What’s the Right Move?

Reader wonders whether to quit a hideous job to focus on finding a better one, or to stay put and hunt for something better on the side

Q: Is it really easier to get a job offer when you already have a job? That’s what I hear, but I’m dying to leave the company where I currently work. My wife makes enough that we could get by for a bit. I’m also struggling to find the proper time to devote to a search because I have so much going on with my current job. I’m wondering if I should resign; then I’ll have time to look for my next position.

A: Cue up The Clash: “Should I stay or should I go now/ If I go, there will be trouble/ And if I stay it will be double.” Great band, but bad advice, because you should stay. “Short of it being a hostile work environment, I would recommend staying until you find a position that better fits your passion,” says Melody Fukushima. Fukushima is an executive search consultant at Inkinen Associates, a Honolulu-based company that handles corporate recruiting for businesses in Hawaii, Asia and the U.S. Mainland.

“You have a higher negotiating power when you have a job already, whereas when you are not employed, you tend to make sacrifices, whether it’s taking a lower salary or less benefits. We like to think an employer would make a fair offer based on the job itself, but they may make that offer on the lower end of the salary if they know you aren’t working.”

Your employment search may also take longer than you think; what if it stretches to six months or more? Being employed gives you the luxury of being pickier if things drag on. Plus, someone who is working tends to be seen as “shinier” in the eyes of potential employers, says Fukushima.

At Inkinen Associates, she says: “Our niche is more the passive market, rather than the unemployed market. That is, we present opportunities to people who are already working, who might not even be looking for another job, with a role that has more salary, opportunities for leadership and advancement. The unemployment rate in the Islands is so low; it’s basically zero.” Being unemployed in such a tight market is likely to raise red flags and lower your overall appeal as a candidate.

If your current job is so odious you simply must resign, do so respectfully and with plenty of notice. “Hawaii is small. It’s worth the additional two weeks to leave on a good note. Everyone knows someone.”

Q: As a freelancer, I work with a lot of clients. Every project typically starts off great, then becomes so different than what was originally presented to me. How can I stop feeling chronically taken advantage of?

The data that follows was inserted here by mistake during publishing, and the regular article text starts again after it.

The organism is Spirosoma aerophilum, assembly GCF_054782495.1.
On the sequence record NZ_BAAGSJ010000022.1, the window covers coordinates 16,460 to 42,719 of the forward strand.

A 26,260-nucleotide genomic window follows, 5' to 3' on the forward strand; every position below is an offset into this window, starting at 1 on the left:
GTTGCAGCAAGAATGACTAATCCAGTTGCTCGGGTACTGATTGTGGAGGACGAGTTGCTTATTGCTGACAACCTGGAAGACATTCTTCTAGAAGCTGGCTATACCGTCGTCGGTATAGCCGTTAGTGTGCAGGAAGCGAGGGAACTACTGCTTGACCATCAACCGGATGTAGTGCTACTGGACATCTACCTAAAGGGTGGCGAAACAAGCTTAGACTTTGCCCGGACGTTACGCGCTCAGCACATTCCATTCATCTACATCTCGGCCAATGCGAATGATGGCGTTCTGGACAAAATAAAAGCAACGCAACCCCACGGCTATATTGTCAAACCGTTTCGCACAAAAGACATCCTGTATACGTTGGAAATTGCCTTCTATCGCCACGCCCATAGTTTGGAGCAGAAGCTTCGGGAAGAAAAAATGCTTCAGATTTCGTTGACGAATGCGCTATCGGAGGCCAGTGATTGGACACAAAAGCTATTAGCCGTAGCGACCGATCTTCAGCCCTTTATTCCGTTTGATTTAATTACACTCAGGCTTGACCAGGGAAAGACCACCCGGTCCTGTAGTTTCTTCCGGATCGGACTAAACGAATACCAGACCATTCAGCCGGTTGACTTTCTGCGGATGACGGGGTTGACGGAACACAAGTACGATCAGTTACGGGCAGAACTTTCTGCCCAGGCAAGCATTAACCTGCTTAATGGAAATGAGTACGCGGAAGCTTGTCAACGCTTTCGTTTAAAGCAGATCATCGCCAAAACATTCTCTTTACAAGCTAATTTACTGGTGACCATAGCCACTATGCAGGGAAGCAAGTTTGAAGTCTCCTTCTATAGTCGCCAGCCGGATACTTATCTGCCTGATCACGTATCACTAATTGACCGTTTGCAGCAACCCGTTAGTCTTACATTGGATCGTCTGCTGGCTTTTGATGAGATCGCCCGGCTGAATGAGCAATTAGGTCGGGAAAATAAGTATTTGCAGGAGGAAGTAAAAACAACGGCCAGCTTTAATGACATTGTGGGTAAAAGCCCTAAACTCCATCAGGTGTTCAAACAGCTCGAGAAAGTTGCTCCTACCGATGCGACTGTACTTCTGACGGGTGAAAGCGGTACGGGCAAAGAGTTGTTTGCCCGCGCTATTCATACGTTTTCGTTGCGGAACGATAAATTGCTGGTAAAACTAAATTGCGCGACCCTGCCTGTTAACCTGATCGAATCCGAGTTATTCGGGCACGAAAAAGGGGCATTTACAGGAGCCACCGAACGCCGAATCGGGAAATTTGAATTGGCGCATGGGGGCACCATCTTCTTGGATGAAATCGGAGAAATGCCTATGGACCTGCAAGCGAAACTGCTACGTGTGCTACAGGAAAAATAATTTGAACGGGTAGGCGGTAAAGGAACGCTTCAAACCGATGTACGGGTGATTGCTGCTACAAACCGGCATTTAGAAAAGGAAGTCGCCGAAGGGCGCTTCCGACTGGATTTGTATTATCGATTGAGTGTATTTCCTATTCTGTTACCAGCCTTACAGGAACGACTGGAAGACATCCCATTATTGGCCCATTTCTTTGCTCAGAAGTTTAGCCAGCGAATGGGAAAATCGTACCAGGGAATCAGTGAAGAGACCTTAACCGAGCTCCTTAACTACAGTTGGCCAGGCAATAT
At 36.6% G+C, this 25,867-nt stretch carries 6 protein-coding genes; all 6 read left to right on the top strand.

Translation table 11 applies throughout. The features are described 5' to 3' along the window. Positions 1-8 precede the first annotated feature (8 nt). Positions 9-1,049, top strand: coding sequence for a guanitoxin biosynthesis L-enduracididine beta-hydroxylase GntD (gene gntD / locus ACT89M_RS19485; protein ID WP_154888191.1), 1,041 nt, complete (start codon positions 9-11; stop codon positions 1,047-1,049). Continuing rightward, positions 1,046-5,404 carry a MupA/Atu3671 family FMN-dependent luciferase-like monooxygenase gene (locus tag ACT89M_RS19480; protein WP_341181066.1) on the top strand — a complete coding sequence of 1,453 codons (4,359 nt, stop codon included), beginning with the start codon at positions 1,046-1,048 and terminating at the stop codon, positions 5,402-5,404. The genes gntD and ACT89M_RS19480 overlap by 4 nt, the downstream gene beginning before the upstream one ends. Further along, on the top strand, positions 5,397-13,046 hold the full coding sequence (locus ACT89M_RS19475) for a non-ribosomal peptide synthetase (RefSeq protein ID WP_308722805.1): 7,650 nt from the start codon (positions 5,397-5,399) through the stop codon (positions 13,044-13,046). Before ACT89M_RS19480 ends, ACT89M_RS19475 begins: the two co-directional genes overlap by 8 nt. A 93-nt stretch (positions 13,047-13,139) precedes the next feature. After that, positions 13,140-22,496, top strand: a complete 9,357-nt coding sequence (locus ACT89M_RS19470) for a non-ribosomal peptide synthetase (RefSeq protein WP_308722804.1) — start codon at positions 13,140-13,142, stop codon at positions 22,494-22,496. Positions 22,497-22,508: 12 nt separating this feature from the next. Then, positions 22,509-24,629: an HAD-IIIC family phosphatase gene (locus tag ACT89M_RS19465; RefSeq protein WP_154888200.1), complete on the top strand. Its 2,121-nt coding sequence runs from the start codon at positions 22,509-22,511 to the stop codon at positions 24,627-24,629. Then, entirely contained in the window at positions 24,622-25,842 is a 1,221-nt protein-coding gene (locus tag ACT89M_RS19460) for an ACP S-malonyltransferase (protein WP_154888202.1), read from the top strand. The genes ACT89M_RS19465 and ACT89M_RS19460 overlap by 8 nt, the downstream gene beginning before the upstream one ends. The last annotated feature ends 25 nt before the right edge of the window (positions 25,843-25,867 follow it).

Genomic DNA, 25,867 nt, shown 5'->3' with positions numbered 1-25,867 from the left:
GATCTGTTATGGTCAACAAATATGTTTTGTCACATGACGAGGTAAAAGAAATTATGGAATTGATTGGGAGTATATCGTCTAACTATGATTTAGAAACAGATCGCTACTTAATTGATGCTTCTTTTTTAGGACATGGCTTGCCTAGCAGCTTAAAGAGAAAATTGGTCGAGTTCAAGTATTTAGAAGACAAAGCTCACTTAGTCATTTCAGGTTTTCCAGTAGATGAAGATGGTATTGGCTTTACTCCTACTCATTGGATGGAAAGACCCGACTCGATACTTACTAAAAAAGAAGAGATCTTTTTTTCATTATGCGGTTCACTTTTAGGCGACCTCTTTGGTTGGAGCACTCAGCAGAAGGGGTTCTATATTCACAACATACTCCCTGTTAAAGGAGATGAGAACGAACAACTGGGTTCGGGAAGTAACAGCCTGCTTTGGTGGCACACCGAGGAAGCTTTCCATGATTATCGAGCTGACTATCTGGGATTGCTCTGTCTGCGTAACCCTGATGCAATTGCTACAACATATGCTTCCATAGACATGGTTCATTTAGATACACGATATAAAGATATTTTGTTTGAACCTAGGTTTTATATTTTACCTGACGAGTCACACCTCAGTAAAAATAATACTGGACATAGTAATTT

A: It sounds like you are at the point in your career where you need to start drafting up formal scope of work documents. The good news is there are plenty of templates online. The bad news is everyone calls them SOWs, which brings to mind lolling livestock. To get a common-sense, no pork approach for this task, I spoke with Minda Miloff, a life-work coach in Montreal (coachminda.com). Miloff worked as a freelance training consultant for 20 years before becoming a coach, so she had a lot of experience with scope of work proposals, and now, with coaxing people to actually try them. Here are her suggestions.

  1. Try to connect with a client in person, rather than via text or email, for a preliminary meeting.
  2. Before preparing an initial proposal, “Have them give you a range on the budget, so at least you know what you are dealing with,” Miloff says. “You don’t want to prepare based on a $50,000 budget if they only want to spend $3,000.”
  3. “Define what the client thinks is the problem, a summary of what you think the need is,” says Miloff. “Look at the different variables and include those.” Think about time frame, deliverables, tasks. What are you going to produce and do? What kind of feedback are you going to need as you go, and how much time should be built in for that? “Then you can say, ‘Based on our conversation, this is what I understood, here’s how long I estimate it will take, and here’s a breakdown of my fees.’ Mention the daily rate or hourly rate if it exceeds the scope of work.”
  4. At that stage, you are “getting agreement, you are ensuring you are on the right path,” Miloff says. “And then you might need a much more detailed proposal, and if so, you would charge for that service.” A proper scope of work could take a whole day to prepare, though, she notes, every field has a slightly different standard for what is acceptable as a proposal.
  5. Often, clients will say, “But this is more expensive than I thought it would be!” A way around that, she suggests: “Give them a menu. Build a proposal with various levels of cost. You can do A and B, but not C and D.” Sometimes it highlights things they didn’t even take into account. And as you get better at freelancing, you can highlight other areas where a decision may impact their business, how it will relate to their bottom line.” If they simply can’t afford you, well, “You have to be willing to lose some business in order to be credentialed.”

The biggest mistake freelancers make, Miloff says, is that in the effort to get work, “people just say ‘yes, yes, yes.’ Instead, say, ‘Let me get back to you.’ Come up with good questions. Are there subject matter experts available to work with? What is the time frame? A better answer than yes is, ‘I really appreciate your interest; I’d like to know more.’ ”

Categories: The Careerist